Data from: Background selection and FST: consequences for detecting local adaptation
Matthey-Doret, Remi; Whitlock, Michael C. (2019), Data from: Background selection and FST: consequences for detecting local adaptation, Dryad, Dataset, https://doi.org/10.5061/dryad.44vr58d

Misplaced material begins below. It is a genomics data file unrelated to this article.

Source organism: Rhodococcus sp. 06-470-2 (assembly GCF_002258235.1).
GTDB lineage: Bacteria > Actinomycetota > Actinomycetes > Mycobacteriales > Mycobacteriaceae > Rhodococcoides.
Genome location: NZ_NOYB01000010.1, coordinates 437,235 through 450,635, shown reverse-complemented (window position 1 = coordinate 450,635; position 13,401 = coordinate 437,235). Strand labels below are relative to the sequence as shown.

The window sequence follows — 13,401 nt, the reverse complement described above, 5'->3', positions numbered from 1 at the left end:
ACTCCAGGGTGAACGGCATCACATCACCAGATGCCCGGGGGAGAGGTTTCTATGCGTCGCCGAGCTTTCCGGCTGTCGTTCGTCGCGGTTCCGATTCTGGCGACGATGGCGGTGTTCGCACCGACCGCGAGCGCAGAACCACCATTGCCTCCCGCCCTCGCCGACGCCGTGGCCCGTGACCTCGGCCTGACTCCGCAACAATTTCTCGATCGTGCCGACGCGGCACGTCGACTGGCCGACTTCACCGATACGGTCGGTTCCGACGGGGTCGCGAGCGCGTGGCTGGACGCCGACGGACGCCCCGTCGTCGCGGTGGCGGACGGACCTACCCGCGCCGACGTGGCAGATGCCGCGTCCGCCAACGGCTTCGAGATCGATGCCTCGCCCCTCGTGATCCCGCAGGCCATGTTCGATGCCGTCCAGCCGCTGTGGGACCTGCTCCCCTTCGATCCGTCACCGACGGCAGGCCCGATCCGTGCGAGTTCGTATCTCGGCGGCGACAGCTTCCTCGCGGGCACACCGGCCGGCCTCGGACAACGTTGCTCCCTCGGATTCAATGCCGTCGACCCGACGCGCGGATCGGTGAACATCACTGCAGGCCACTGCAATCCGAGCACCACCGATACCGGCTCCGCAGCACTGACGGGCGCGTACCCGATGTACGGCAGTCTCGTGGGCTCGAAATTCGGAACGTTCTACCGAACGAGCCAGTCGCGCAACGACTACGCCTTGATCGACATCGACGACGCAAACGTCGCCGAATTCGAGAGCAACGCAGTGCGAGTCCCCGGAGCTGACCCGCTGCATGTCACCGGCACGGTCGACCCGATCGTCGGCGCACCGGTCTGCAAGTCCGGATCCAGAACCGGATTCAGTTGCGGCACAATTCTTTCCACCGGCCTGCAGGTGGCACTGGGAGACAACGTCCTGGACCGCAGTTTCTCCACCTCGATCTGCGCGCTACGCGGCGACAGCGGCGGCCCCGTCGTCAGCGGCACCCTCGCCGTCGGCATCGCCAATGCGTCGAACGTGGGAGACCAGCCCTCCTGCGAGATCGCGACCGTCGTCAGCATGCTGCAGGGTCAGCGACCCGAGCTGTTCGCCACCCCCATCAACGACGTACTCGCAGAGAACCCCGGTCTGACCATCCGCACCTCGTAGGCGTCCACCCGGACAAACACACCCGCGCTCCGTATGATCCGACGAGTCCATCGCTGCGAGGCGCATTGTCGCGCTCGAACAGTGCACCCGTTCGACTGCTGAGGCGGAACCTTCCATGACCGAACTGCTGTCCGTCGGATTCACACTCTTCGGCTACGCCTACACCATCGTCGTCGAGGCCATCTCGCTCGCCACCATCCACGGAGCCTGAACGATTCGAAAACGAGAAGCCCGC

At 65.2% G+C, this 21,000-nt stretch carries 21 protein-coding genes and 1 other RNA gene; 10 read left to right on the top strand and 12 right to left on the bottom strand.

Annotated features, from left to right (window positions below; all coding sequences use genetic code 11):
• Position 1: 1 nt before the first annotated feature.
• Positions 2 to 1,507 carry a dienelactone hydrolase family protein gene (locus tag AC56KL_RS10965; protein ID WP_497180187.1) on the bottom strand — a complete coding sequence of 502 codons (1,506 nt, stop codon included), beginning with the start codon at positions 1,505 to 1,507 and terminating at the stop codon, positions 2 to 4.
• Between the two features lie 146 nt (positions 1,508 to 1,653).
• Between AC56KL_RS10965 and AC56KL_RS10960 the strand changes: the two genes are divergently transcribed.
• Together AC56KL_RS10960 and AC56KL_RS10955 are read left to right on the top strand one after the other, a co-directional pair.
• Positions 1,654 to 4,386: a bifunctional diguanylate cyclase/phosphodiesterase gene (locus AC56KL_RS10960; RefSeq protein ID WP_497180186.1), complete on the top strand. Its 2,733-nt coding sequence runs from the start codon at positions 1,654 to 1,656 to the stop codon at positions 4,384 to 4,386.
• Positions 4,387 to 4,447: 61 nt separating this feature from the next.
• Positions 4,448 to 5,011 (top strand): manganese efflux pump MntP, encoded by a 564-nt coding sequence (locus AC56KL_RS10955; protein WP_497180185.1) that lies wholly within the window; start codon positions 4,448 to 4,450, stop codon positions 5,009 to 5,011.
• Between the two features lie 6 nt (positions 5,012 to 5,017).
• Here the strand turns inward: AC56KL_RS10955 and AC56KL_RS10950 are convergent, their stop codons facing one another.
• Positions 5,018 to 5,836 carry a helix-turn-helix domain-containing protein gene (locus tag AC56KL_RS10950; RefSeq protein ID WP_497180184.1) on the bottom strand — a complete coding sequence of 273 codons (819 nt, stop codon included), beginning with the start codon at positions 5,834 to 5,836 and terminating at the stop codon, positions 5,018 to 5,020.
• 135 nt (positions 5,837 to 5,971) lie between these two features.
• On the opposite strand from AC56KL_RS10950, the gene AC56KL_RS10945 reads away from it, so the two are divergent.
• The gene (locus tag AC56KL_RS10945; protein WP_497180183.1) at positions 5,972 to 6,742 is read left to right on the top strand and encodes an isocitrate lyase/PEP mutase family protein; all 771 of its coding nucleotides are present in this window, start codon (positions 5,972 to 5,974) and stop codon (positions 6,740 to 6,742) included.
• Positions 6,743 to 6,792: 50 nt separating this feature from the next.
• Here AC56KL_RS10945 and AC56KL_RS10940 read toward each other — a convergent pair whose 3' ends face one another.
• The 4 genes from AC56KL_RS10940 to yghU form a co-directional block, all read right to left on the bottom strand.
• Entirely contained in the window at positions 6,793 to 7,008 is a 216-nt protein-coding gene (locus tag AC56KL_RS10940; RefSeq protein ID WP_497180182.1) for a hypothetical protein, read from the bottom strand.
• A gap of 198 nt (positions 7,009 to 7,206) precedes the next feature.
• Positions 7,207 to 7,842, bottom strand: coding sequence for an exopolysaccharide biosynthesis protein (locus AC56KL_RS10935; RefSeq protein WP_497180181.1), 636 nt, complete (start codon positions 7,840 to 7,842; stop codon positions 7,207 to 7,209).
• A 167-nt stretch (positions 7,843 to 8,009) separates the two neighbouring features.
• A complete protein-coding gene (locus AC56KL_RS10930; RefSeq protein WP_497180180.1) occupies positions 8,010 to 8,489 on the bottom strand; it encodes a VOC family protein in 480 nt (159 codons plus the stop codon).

Background selection is a process whereby recurrent deleterious mutations cause a decrease in the effective population size and genetic diversity at linked loci. Several authors have suggested that variation in the intensity of background selection could cause variation in FST across the genome, which could confound signals of local adaptation in genome scans. We performed realistic simulations of DNA sequences, using recombination maps from humans and sticklebacks, to investigate how variation in the intensity of background selection affects FST and other statistics of population differentiation in sexual, outcrossing species. We show that, in populations connected by gene flow, Weir & Cockerham's (1984) estimator of FST is largely insensitive to locus-to-locus variation in the intensity of background selection. Unlike FST, however, dXY is negatively correlated with background selection. Moreover, background selection does not greatly affect the false positive rate in FST outlier studies in populations connected by gene flow. Overall, our study indicates that background selection will not greatly interfere with finding the variants responsible for local adaptation.